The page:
Source: The University of Calgary
Bovine respiratory disease (BRD), is the most significant disease in the Alberta beef industry. It accounts for approximately 60-70% of all beef cattle morbidities and it is the primary cause of beef cattle mortality in feedlots in North America. Incidence rates of BRD vary, with annual rates reported between 5% – 44%. Though it is difficult to precisely calculate the economic burden, it has been estimated that BRD can cost producers between US $23.23 to $151.18 per head. BRD is a multifactorial disease, however the primary associated bacterial pathogens include Mannheimia haemolytica, Pasteurella multocida, Histophilus somni, and Mycoplasma bovis. Under current management it is difficult to control BRD, as common industry practices (e.g. moving calves from ranch to feedlot, purchasing calves through auction markets, and commingling cattle from multiple sources), increases the risk of BRD. This increased susceptibility can be through exposure to new pathogens, as well as experiences of stress related to the transition from ranch to feedlot. To control BRD, cattle are mass-treated with antimicrobials on arrival, termed metaphylactic treatment. However, metaphylaxis might play a role in development of antimicrobial resistance in bacteria.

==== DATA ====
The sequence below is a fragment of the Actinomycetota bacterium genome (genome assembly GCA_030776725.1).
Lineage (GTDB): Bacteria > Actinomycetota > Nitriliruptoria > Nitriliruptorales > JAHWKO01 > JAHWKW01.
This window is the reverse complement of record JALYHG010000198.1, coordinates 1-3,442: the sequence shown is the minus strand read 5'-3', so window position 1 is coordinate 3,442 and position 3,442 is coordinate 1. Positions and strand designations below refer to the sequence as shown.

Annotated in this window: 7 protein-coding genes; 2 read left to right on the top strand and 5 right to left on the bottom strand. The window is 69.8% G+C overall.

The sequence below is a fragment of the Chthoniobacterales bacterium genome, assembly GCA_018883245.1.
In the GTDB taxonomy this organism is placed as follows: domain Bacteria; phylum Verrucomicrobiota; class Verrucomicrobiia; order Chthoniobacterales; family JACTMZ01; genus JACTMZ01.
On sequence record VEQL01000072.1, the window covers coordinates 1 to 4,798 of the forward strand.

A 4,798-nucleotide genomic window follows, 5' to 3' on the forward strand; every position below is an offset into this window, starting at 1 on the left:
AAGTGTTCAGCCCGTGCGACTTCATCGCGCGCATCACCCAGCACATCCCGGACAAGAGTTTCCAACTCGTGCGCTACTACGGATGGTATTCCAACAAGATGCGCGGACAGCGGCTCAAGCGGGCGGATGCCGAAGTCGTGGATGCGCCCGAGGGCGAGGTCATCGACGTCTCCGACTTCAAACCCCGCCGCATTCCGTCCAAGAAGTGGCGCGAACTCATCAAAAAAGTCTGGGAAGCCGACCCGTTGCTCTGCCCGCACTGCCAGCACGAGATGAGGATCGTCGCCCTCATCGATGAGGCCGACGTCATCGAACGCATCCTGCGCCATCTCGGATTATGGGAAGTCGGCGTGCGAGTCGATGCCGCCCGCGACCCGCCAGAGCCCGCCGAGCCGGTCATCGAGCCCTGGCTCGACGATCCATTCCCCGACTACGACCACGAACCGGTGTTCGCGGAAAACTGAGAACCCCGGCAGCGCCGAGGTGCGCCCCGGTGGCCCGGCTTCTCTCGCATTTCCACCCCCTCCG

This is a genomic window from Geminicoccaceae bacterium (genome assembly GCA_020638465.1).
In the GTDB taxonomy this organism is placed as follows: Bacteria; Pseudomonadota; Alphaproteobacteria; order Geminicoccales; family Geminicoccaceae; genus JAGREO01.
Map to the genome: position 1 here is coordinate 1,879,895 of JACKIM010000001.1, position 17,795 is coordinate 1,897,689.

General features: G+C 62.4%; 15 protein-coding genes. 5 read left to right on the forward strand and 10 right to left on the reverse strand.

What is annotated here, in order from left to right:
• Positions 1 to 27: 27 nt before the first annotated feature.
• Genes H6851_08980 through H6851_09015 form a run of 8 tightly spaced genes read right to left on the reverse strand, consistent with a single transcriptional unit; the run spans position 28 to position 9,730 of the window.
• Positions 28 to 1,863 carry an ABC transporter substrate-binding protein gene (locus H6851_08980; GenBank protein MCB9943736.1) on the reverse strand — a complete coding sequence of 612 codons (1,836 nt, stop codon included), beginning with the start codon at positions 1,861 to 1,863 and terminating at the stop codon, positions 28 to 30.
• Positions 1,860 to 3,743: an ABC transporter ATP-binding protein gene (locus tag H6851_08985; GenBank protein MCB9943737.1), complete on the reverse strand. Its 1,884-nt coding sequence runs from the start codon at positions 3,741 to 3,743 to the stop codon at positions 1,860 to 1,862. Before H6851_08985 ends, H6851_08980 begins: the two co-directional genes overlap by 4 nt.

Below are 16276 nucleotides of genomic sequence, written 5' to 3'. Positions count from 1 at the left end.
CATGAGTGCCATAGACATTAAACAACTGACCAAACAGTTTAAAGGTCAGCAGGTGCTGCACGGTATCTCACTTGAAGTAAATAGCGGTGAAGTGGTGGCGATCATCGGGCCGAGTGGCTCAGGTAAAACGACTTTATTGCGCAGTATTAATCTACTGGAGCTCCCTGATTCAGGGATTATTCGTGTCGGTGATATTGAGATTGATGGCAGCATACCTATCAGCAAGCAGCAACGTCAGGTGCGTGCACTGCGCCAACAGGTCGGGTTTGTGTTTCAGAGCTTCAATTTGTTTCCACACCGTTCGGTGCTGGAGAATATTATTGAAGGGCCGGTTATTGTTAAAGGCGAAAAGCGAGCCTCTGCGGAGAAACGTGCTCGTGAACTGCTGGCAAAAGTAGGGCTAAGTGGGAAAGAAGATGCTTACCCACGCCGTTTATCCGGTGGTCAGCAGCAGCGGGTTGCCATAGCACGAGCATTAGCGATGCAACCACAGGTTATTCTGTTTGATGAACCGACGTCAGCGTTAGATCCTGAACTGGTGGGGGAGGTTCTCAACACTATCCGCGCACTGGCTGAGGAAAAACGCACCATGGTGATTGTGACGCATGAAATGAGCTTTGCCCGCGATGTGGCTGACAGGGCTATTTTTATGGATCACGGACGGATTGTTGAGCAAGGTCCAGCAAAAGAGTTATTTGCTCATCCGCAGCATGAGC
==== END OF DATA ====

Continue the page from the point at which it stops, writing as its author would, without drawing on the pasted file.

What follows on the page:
BRD can be significantly reduced when simultaneous exposures to multiple stressors are reduced; such as through preconditioning using management practice that prepares calves to enter the feedlot.
In preconditioning system, calves are castrated, dehorned, weaned, adapted to eat from a bunk and drink from a waterer, and are fully vaccinated against viral and bacterial BRD pathogens 45 d before being transported to a feedlot. Despite the evidence that preconditioning reduces BRD morbidities, cow-calf producers do not routinely precondition calves.
Anecdotal reports indicate that when preconditioned calves are mingled with conventionally raised calves (many stressors at the same time, combined with low vaccination antibody titres) the expected growth and health advantages for preconditioned calves will not be achieved. However, this lack of performance may be due to commingling at different proportions of pre-conditioned and conventional (non-preconditioned) calves placed in feedlot pens. Therefore, we are studying the impact of commingling preconditioned calves with ‘conventional’ calves on morbidity, mortality and productivity. Behavioral parameters and the respiratory microbiome will be studied to understand the ability of preconditioned calves to cope with and thrive in feedlots, as well as through the detailed study of the microbiome. This will allow us to understand the different components that contribute to the impact of preconditioning on performance. Finally, an economic evaluation, including the increased costs at the ranch phase, will provide the industry with a measure of feasibility.